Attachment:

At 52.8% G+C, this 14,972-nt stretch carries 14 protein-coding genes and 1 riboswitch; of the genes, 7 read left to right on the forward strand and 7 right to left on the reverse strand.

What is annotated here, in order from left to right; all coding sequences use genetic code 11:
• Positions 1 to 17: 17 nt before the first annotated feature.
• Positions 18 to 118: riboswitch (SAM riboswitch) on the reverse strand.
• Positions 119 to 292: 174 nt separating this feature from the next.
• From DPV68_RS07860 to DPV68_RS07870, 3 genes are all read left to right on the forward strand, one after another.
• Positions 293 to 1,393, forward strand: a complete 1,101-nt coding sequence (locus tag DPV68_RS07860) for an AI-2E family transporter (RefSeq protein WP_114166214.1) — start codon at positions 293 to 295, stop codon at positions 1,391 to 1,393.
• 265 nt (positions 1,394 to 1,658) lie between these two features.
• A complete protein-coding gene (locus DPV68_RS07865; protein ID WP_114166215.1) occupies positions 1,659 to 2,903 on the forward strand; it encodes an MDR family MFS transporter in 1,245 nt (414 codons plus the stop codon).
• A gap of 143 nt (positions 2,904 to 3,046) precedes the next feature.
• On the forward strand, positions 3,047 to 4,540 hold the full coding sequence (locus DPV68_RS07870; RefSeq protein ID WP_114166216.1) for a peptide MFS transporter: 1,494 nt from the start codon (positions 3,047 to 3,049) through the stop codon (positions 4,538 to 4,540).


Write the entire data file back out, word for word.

At 52.8% G+C, this 14,972-nt stretch carries 14 protein-coding genes and 1 riboswitch; of the genes, 7 read left to right on the forward strand and 7 right to left on the reverse strand.

What is annotated here, in order from left to right; all coding sequences use genetic code 11:
• Positions 1 to 17: 17 nt before the first annotated feature.
• Positions 18 to 118: riboswitch (SAM riboswitch) on the reverse strand.
• Positions 119 to 292: 174 nt separating this feature from the next.
• From DPV68_RS07860 to DPV68_RS07870, 3 genes are all read left to right on the forward strand, one after another.
• Positions 293 to 1,393, forward strand: a complete 1,101-nt coding sequence (locus tag DPV68_RS07860) for an AI-2E family transporter (RefSeq protein WP_114166214.1) — start codon at positions 293 to 295, stop codon at positions 1,391 to 1,393.
• 265 nt (positions 1,394 to 1,658) lie between these two features.
• A complete protein-coding gene (locus DPV68_RS07865; protein ID WP_114166215.1) occupies positions 1,659 to 2,903 on the forward strand; it encodes an MDR family MFS transporter in 1,245 nt (414 codons plus the stop codon).
• A gap of 143 nt (positions 2,904 to 3,046) precedes the next feature.
• On the forward strand, positions 3,047 to 4,540 hold the full coding sequence (locus DPV68_RS07870; RefSeq protein ID WP_114166216.1) for a peptide MFS transporter: 1,494 nt from the start codon (positions 3,047 to 3,049) through the stop codon (positions 4,538 to 4,540).